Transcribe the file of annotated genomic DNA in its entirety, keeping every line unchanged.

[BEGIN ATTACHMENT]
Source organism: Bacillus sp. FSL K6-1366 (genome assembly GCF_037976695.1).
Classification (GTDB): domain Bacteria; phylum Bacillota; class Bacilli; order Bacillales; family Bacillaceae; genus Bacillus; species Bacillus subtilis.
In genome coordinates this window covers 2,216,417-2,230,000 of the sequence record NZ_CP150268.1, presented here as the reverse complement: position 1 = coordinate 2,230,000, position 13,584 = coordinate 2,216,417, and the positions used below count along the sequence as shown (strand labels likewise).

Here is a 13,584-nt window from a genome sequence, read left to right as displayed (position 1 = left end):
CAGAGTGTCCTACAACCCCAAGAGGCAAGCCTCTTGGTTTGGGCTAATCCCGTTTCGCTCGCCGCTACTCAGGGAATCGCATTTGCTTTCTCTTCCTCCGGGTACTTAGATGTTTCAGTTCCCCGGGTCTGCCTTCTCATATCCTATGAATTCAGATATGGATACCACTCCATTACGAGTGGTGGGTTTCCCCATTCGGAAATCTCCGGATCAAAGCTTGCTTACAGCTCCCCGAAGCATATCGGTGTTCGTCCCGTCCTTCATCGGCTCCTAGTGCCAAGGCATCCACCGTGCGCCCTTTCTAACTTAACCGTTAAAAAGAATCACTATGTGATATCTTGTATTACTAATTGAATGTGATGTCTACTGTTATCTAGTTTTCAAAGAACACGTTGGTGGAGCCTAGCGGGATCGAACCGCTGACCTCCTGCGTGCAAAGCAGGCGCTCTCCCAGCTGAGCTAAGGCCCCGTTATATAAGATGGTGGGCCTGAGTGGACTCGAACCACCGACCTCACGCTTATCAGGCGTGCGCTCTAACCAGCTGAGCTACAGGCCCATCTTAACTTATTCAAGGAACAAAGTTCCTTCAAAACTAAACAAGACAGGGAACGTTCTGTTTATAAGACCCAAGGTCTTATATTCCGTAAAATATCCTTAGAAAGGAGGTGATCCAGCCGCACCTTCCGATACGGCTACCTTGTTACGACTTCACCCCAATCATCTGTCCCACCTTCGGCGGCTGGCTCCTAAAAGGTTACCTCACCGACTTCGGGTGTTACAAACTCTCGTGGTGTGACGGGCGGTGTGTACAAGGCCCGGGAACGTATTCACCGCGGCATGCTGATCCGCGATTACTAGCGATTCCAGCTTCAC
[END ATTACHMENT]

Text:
Source organism: Bacillus sp. FSL K6-1366 (genome assembly GCF_037976695.1).
Classification (GTDB): domain Bacteria; phylum Bacillota; class Bacilli; order Bacillales; family Bacillaceae; genus Bacillus; species Bacillus subtilis.
In genome coordinates this window covers 2,216,417-2,230,000 of the sequence record NZ_CP150268.1, presented here as the reverse complement: position 1 = coordinate 2,230,000, position 13,584 = coordinate 2,216,417, and the positions used below count along the sequence as shown (strand labels likewise).

Here is a 13,584-nt window from a genome sequence, read left to right as displayed (position 1 = left end):
CAGAGTGTCCTACAACCCCAAGAGGCAAGCCTCTTGGTTTGGGCTAATCCCGTTTCGCTCGCCGCTACTCAGGGAATCGCATTTGCTTTCTCTTCCTCCGGGTACTTAGATGTTTCAGTTCCCCGGGTCTGCCTTCTCATATCCTATGAATTCAGATATGGATACCACTCCATTACGAGTGGTGGGTTTCCCCATTCGGAAATCTCCGGATCAAAGCTTGCTTACAGCTCCCCGAAGCATATCGGTGTTCGTCCCGTCCTTCATCGGCTCCTAGTGCCAAGGCATCCACCGTGCGCCCTTTCTAACTTAACCGTTAAAAAGAATCACTATGTGATATCTTGTATTACTAATTGAATGTGATGTCTACTGTTATCTAGTTTTCAAAGAACACGTTGGTGGAGCCTAGCGGGATCGAACCGCTGACCTCCTGCGTGCAAAGCAGGCGCTCTCCCAGCTGAGCTAAGGCCCCGTTATATAAGATGGTGGGCCTGAGTGGACTCGAACCACCGACCTCACGCTTATCAGGCGTGCGCTCTAACCAGCTGAGCTACAGGCCCATCTTAACTTATTCAAGGAACAAAGTTCCTTCAAAACTAAACAAGACAGGGAACGTTCTGTTTATAAGACCCAAGGTCTTATATTCCGTAAAATATCCTTAGAAAGGAGGTGATCCAGCCGCACCTTCCGATACGGCTACCTTGTTACGACTTCACCCCAATCATCTGTCCCACCTTCGGCGGCTGGCTCCTAAAAGGTTACCTCACCGACTTCGGGTGTTACAAACTCTCGTGGTGTGACGGGCGGTGTGTACAAGGCCCGGGAACGTATTCACCGCGGCATGCTGATCCGCGATTACTAGCGATTCCAGCTTCAC